by: Mimi Porter
Every athlete has faced injury at some time. Soft tissue disorders, such as bruises, tendonitis, bursitis, and fibrositis, can result from overuse, wear and tear, or from a sudden trauma. Sudden trauma results in an acute injury, defined as a situation of short duration. A chronic injury results when clinical signs are allowed to persist or the onset of the injury is drawn out over a period of time. Acute injuries are treated with ice and compression, while chronic injuries are often treated with some form of heat.
Arthritis, perhaps the most common chronic disease, begins as an inflammatory process in the joints and progresses as a degenerative process due to wear and tear and metabolic influences. There is a progressive loss of cartilage followed by a bony reaction. The soft tissue around the joint is weakened as pain inhibits forceful muscle contraction and support.
Tendinitis, bursitis, and arthritis can overlap and all exist at the same time, making diagnosis and treatment difficult. The usual approach in coping with these disorders is to try first one thing, then another to see what will help. Weeks pass and the problem remains.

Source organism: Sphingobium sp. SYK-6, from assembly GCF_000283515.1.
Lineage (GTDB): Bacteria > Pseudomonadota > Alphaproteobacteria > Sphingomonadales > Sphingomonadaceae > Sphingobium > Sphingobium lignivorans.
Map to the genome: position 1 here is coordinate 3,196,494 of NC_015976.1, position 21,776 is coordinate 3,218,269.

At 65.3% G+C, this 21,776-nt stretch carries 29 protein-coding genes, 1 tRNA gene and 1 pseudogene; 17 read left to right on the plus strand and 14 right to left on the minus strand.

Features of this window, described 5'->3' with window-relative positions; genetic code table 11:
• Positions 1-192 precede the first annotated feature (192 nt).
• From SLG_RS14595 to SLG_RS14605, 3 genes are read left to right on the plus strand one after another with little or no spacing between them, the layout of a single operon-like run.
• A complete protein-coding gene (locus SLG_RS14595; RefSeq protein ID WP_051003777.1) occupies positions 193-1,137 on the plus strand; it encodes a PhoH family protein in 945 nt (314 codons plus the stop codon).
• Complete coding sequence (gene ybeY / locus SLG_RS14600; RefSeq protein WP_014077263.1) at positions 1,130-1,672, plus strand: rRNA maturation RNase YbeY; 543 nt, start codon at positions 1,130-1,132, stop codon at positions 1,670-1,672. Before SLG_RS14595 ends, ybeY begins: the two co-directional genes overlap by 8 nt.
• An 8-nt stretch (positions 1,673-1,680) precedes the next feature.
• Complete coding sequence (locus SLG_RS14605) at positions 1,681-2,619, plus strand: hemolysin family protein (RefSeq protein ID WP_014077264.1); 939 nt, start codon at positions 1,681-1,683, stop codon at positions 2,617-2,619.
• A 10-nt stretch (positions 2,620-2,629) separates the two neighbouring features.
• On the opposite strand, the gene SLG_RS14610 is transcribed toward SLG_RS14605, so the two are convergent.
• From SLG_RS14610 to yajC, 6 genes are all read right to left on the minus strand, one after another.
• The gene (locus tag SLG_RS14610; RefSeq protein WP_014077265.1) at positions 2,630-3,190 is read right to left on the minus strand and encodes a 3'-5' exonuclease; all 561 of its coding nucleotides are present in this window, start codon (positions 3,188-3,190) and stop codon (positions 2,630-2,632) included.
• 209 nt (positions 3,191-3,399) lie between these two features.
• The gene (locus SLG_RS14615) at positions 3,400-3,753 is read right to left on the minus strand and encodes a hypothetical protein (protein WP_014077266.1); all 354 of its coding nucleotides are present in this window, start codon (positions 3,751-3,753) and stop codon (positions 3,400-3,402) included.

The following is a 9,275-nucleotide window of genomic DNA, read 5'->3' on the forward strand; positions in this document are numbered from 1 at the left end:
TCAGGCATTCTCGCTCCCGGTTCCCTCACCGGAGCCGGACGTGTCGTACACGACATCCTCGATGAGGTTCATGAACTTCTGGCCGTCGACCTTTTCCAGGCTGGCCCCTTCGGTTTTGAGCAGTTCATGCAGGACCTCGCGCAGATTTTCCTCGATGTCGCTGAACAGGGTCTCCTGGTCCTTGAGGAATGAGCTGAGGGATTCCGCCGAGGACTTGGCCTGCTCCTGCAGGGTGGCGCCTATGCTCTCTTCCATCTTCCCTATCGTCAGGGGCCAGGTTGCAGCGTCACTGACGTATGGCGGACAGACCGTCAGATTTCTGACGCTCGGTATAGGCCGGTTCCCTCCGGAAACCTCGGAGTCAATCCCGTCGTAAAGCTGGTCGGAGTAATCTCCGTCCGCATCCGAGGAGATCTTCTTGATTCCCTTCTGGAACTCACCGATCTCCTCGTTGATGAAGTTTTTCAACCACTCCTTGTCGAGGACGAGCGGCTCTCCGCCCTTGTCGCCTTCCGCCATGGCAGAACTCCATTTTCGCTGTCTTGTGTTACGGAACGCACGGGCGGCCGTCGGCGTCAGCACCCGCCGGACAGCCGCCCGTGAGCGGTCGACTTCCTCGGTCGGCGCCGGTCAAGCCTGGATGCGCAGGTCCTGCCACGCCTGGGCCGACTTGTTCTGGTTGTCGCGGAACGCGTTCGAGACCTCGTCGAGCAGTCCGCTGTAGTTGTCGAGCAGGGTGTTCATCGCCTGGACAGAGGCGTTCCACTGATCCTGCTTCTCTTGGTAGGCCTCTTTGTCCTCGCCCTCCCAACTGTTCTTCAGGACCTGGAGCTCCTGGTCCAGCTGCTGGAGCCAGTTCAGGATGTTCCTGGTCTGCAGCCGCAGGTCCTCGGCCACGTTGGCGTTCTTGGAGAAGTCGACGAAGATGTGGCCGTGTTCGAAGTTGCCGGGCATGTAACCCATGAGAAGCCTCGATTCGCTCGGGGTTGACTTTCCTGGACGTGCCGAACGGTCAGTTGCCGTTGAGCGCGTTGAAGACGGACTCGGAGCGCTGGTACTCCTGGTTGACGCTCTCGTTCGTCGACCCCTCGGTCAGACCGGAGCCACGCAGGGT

The horse presents a special challenge to diagnosis and treatment due to his ability to adapt and to compensate. When faced with pain in one area, the horse shifts his weight away from that area. This results in more strain elsewhere and disuse atrophy in the painful area. Eventually the compensatory changes are exhausted and lameness results. The horseman is finally made aware of a discomfort that has been growing over an extended period of time. The injury process is now chronic and involves several structures.
Tendinitis is an inflammatory disorder of the structure that connects muscle to bone. The tendon is not generally as extensible as muscle and is susceptible to strain. The muscle-tendon junction also can be a site of strain. In some cases, tendon sheath inflammation is a more appropriate term for the condition, if the inflammation occurs in the tendon sheath, rather than the tendon itself. Should this condition be allowed to persist, fibrosis can occur in the sheath and extend to the tendon, restricting motion.
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